The purpose of this paper is to give an overview of the sex tourism, using Thailand as the basis of my investigation. I will begin by shedding light on the complex social and economic factors that has formed the modern sex industry of Thailand. Then I will link the damaging effects to the Thailand’s cultural values and quality of life to the emergence of child sex tourism, which in recent years has immerged as a significant contributor of tourist revenue. Subsequently I will give examples of how deliberate manipulations of information by the Thai government and the tourism industry is responsible for the spread of inaccurate images relating to sex tourism. Then I will attempt to link the manipulation of information to tourist’s behaviors and attitudes as well as Thai government policy. In conclusion I will give the future outlook for sex tourism in Thailand.
Historical, Social and Economic Roots:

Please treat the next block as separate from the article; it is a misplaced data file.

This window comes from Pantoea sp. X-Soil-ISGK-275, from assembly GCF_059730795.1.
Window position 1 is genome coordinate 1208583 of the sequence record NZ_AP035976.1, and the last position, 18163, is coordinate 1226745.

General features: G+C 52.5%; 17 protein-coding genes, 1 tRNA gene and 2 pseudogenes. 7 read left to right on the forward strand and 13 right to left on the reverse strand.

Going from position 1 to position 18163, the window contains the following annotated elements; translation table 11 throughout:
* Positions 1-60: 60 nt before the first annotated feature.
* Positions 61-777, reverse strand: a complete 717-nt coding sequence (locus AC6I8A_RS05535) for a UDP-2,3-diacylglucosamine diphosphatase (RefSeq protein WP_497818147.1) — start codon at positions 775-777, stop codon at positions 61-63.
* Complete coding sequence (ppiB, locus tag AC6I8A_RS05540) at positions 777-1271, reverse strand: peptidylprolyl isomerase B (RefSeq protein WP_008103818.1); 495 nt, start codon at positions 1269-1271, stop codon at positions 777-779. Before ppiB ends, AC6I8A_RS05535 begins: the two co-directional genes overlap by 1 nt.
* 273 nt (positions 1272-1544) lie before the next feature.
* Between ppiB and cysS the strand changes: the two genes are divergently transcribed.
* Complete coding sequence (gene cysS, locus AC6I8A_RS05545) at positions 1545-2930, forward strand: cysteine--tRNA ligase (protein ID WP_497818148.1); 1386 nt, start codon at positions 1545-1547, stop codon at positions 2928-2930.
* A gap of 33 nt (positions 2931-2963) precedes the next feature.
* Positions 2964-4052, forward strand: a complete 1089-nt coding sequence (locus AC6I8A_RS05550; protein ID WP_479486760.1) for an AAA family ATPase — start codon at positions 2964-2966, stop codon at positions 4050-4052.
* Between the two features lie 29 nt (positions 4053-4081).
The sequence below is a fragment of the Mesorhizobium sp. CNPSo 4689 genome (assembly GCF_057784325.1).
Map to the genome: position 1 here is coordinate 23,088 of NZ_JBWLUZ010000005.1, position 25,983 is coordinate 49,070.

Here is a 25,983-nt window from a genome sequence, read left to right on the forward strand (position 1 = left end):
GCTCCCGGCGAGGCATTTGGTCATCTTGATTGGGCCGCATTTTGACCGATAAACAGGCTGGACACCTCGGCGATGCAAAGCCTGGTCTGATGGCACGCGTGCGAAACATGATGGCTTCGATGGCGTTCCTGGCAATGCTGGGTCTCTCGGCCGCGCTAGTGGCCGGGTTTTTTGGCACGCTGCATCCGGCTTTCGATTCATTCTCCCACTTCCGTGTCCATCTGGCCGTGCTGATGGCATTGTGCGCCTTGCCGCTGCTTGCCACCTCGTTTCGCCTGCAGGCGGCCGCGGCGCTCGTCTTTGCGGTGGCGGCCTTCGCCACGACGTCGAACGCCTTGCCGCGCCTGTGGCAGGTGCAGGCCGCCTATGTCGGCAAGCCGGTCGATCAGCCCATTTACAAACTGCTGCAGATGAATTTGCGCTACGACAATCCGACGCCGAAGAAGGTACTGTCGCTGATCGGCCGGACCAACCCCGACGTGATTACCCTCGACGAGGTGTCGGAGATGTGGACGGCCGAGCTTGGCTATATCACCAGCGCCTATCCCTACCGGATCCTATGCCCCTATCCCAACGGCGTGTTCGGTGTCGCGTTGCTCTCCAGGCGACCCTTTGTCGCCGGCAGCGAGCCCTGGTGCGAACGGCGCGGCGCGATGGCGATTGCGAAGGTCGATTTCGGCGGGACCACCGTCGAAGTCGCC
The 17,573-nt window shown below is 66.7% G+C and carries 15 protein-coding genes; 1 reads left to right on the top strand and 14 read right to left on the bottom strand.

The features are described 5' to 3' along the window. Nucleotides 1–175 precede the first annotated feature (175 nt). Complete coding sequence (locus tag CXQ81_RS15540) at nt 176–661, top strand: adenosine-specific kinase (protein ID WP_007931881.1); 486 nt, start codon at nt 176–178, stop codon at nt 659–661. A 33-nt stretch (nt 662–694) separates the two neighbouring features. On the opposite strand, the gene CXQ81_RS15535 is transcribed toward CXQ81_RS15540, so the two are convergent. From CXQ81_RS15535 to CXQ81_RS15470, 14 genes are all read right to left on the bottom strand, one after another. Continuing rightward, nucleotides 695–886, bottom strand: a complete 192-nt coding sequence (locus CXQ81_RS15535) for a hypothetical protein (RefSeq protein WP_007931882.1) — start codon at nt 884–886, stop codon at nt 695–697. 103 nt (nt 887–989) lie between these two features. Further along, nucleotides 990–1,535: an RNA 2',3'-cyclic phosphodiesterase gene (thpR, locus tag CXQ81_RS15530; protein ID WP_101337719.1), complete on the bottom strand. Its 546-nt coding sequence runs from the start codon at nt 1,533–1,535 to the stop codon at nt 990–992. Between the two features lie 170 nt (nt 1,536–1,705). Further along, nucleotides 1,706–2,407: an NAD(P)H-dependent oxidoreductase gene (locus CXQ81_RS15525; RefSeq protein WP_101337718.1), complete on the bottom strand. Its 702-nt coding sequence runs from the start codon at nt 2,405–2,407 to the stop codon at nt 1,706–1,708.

Vietnam is believed by many to be the beginning of the creation of a large-scale sex industry in Thailand. During the Vietnam War Thailand was a popular destination for “rest and relaxation” for American servicemen. To meet the demands of American soldiers, who were eager to pay for a temporary sexual partner, new brothels and go-go bars sprang up almost overnight. Following the war the Thai government took an active stance in promoting the growth of the tourist industry in the hope that it would contribute to the modernization process. The half-a-million prostitutes left over from the war were seen as a commodity that could be actively exploited in exchange for the influx of much needed foreign currency. Sex tours from Japan brought many ‘free spending’ Japanese that significantly aided to the rapid growth of tourism. Tourist arrivals jumped from one million in 1973 to five million in 1990. During this time the Thai government made no attempts to curb the growth of prostitution. In fact they adopted measures that encouraged its growth. Deputy Prime Minister Boonchoo Rojanasathian urged the national conference of provincial governors to encourage ‘certain entertainment’, which might be viewed as ‘disgusting and embarrassing because they are related to sexual pleasures (Jubilee, p. 3).’ The result of this speech was the relaxation of regulations regarding the operation of “bars”.